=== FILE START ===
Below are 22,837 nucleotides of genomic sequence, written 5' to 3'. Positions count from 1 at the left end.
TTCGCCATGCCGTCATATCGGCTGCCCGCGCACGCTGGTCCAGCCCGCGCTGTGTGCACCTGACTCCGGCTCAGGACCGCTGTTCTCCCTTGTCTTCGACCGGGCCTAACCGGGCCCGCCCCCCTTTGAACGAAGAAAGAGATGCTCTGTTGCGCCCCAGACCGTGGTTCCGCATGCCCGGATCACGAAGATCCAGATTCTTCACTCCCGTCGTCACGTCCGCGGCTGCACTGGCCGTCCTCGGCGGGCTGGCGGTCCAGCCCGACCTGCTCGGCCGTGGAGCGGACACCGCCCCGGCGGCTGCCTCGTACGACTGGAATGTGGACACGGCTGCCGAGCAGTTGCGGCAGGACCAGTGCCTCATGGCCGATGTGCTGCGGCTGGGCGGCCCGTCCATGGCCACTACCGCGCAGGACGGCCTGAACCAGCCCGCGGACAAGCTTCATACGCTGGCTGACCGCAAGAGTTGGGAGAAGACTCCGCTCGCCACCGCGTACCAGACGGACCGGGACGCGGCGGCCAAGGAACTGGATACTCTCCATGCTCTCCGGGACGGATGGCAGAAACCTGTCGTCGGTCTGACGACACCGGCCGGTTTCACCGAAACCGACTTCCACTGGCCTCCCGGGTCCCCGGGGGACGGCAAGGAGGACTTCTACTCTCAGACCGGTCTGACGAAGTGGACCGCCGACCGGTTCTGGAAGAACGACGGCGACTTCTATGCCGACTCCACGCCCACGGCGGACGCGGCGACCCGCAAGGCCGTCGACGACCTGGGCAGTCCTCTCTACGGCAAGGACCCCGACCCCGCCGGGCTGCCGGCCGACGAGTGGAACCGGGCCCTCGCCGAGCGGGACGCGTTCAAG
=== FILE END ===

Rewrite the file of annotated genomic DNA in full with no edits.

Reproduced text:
Below are 22,837 nucleotides of genomic sequence, written 5' to 3'. Positions count from 1 at the left end.
TTCGCCATGCCGTCATATCGGCTGCCCGCGCACGCTGGTCCAGCCCGCGCTGTGTGCACCTGACTCCGGCTCAGGACCGCTGTTCTCCCTTGTCTTCGACCGGGCCTAACCGGGCCCGCCCCCCTTTGAACGAAGAAAGAGATGCTCTGTTGCGCCCCAGACCGTGGTTCCGCATGCCCGGATCACGAAGATCCAGATTCTTCACTCCCGTCGTCACGTCCGCGGCTGCACTGGCCGTCCTCGGCGGGCTGGCGGTCCAGCCCGACCTGCTCGGCCGTGGAGCGGACACCGCCCCGGCGGCTGCCTCGTACGACTGGAATGTGGACACGGCTGCCGAGCAGTTGCGGCAGGACCAGTGCCTCATGGCCGATGTGCTGCGGCTGGGCGGCCCGTCCATGGCCACTACCGCGCAGGACGGCCTGAACCAGCCCGCGGACAAGCTTCATACGCTGGCTGACCGCAAGAGTTGGGAGAAGACTCCGCTCGCCACCGCGTACCAGACGGACCGGGACGCGGCGGCCAAGGAACTGGATACTCTCCATGCTCTCCGGGACGGATGGCAGAAACCTGTCGTCGGTCTGACGACACCGGCCGGTTTCACCGAAACCGACTTCCACTGGCCTCCCGGGTCCCCGGGGGACGGCAAGGAGGACTTCTACTCTCAGACCGGTCTGACGAAGTGGACCGCCGACCGGTTCTGGAAGAACGACGGCGACTTCTATGCCGACTCCACGCCCACGGCGGACGCGGCGACCCGCAAGGCCGTCGACGACCTGGGCAGTCCTCTCTACGGCAAGGACCCCGACCCCGCCGGGCTGCCGGCCGACGAGTGGAACCGGGCCCTCGCCGAGCGGGACGCGTTCAAG